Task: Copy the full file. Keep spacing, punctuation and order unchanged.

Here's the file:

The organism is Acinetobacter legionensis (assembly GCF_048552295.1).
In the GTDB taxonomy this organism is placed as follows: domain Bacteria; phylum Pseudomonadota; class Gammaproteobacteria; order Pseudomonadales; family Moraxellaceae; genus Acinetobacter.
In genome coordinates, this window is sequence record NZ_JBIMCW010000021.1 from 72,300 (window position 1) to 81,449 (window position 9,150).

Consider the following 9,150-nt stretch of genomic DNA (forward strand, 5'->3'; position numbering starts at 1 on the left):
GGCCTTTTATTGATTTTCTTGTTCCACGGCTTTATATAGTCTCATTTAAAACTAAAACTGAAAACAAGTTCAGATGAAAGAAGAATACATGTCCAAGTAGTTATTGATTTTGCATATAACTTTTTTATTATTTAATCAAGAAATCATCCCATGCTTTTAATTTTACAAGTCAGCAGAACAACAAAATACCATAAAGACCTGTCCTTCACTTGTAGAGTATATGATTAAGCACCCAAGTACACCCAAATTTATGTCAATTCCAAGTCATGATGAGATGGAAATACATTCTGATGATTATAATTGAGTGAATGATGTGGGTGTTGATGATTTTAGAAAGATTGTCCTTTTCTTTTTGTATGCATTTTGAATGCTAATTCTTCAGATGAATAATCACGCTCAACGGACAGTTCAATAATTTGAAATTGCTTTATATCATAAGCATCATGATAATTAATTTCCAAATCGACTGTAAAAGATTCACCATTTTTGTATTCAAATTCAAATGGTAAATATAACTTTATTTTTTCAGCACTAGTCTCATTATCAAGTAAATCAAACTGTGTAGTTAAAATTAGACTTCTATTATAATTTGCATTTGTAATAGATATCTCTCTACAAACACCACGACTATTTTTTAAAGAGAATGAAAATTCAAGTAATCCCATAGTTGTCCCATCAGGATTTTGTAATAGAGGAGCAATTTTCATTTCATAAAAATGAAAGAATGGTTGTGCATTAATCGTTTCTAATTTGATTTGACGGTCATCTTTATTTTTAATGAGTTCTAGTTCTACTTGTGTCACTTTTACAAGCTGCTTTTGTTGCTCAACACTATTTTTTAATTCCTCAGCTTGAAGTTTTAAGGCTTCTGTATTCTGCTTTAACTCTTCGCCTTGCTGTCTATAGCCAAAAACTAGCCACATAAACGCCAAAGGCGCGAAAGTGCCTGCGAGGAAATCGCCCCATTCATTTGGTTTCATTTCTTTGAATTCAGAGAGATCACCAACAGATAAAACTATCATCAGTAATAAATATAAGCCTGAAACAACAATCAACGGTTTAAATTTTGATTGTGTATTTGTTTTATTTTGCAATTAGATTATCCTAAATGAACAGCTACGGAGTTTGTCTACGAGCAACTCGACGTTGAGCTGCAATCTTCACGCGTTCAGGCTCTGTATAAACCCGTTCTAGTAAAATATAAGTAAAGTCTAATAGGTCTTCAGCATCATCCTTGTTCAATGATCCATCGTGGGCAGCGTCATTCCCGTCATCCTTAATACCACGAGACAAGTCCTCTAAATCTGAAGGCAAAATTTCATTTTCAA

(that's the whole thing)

The organism is Acinetobacter legionensis (assembly GCF_048552295.1).
In the GTDB taxonomy this organism is placed as follows: domain Bacteria; phylum Pseudomonadota; class Gammaproteobacteria; order Pseudomonadales; family Moraxellaceae; genus Acinetobacter.
In genome coordinates, this window is sequence record NZ_JBIMCW010000021.1 from 72,300 (window position 1) to 81,449 (window position 9,150).

Consider the following 9,150-nt stretch of genomic DNA (forward strand, 5'->3'; position numbering starts at 1 on the left):
GGCCTTTTATTGATTTTCTTGTTCCACGGCTTTATATAGTCTCATTTAAAACTAAAACTGAAAACAAGTTCAGATGAAAGAAGAATACATGTCCAAGTAGTTATTGATTTTGCATATAACTTTTTTATTATTTAATCAAGAAATCATCCCATGCTTTTAATTTTACAAGTCAGCAGAACAACAAAATACCATAAAGACCTGTCCTTCACTTGTAGAGTATATGATTAAGCACCCAAGTACACCCAAATTTATGTCAATTCCAAGTCATGATGAGATGGAAATACATTCTGATGATTATAATTGAGTGAATGATGTGGGTGTTGATGATTTTAGAAAGATTGTCCTTTTCTTTTTGTATGCATTTTGAATGCTAATTCTTCAGATGAATAATCACGCTCAACGGACAGTTCAATAATTTGAAATTGCTTTATATCATAAGCATCATGATAATTAATTTCCAAATCGACTGTAAAAGATTCACCATTTTTGTATTCAAATTCAAATGGTAAATATAACTTTATTTTTTCAGCACTAGTCTCATTATCAAGTAAATCAAACTGTGTAGTTAAAATTAGACTTCTATTATAATTTGCATTTGTAATAGATATCTCTCTACAAACACCACGACTATTTTTTAAAGAGAATGAAAATTCAAGTAATCCCATAGTTGTCCCATCAGGATTTTGTAATAGAGGAGCAATTTTCATTTCATAAAAATGAAAGAATGGTTGTGCATTAATCGTTTCTAATTTGATTTGACGGTCATCTTTATTTTTAATGAGTTCTAGTTCTACTTGTGTCACTTTTACAAGCTGCTTTTGTTGCTCAACACTATTTTTTAATTCCTCAGCTTGAAGTTTTAAGGCTTCTGTATTCTGCTTTAACTCTTCGCCTTGCTGTCTATAGCCAAAAACTAGCCACATAAACGCCAAAGGCGCGAAAGTGCCTGCGAGGAAATCGCCCCATTCATTTGGTTTCATTTCTTTGAATTCAGAGAGATCACCAACAGATAAAACTATCATCAGTAATAAATATAAGCCTGAAACAACAATCAACGGTTTAAATTTTGATTGTGTATTTGTTTTATTTTGCAATTAGATTATCCTAAATGAACAGCTACGGAGTTTGTCTACGAGCAACTCGACGTTGAGCTGCAATCTTCACGCGTTCAGGCTCTGTATAAACCCGTTCTAGTAAAATATAAGTAAAGTCTAATAGGTCTTCAGCATCATCCTTGTTCAATGATCCATCGTGGGCAGCGTCATTCCCGTCATCCTTAATACCACGAGACAAGTCCTCTAAATCTGAAGGCAAAATTTCATTTTCAA